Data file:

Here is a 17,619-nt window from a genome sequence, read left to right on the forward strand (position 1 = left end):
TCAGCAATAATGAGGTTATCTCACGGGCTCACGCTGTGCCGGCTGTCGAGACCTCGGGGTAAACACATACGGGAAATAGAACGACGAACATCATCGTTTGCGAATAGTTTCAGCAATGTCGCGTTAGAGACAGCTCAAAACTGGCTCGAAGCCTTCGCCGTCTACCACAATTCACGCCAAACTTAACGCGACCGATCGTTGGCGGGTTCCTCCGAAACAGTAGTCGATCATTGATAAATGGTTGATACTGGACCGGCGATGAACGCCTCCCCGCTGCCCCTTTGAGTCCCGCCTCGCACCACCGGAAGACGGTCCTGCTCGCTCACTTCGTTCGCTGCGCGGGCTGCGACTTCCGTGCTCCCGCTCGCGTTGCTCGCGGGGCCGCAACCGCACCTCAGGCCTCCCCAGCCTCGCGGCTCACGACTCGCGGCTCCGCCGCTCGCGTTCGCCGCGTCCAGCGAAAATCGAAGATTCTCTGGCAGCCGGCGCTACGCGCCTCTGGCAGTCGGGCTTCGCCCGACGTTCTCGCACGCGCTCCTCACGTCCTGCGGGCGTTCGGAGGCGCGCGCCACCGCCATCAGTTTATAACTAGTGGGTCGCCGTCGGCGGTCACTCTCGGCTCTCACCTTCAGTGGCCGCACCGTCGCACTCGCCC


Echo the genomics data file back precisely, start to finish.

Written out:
Here is a 17,619-nt window from a genome sequence, read left to right on the forward strand (position 1 = left end):
TCAGCAATAATGAGGTTATCTCACGGGCTCACGCTGTGCCGGCTGTCGAGACCTCGGGGTAAACACATACGGGAAATAGAACGACGAACATCATCGTTTGCGAATAGTTTCAGCAATGTCGCGTTAGAGACAGCTCAAAACTGGCTCGAAGCCTTCGCCGTCTACCACAATTCACGCCAAACTTAACGCGACCGATCGTTGGCGGGTTCCTCCGAAACAGTAGTCGATCATTGATAAATGGTTGATACTGGACCGGCGATGAACGCCTCCCCGCTGCCCCTTTGAGTCCCGCCTCGCACCACCGGAAGACGGTCCTGCTCGCTCACTTCGTTCGCTGCGCGGGCTGCGACTTCCGTGCTCCCGCTCGCGTTGCTCGCGGGGCCGCAACCGCACCTCAGGCCTCCCCAGCCTCGCGGCTCACGACTCGCGGCTCCGCCGCTCGCGTTCGCCGCGTCCAGCGAAAATCGAAGATTCTCTGGCAGCCGGCGCTACGCGCCTCTGGCAGTCGGGCTTCGCCCGACGTTCTCGCACGCGCTCCTCACGTCCTGCGGGCGTTCGGAGGCGCGCGCCACCGCCATCAGTTTATAACTAGTGGGTCGCCGTCGGCGGTCACTCTCGGCTCTCACCTTCAGTGGCCGCACCGTCGCACTCGCCC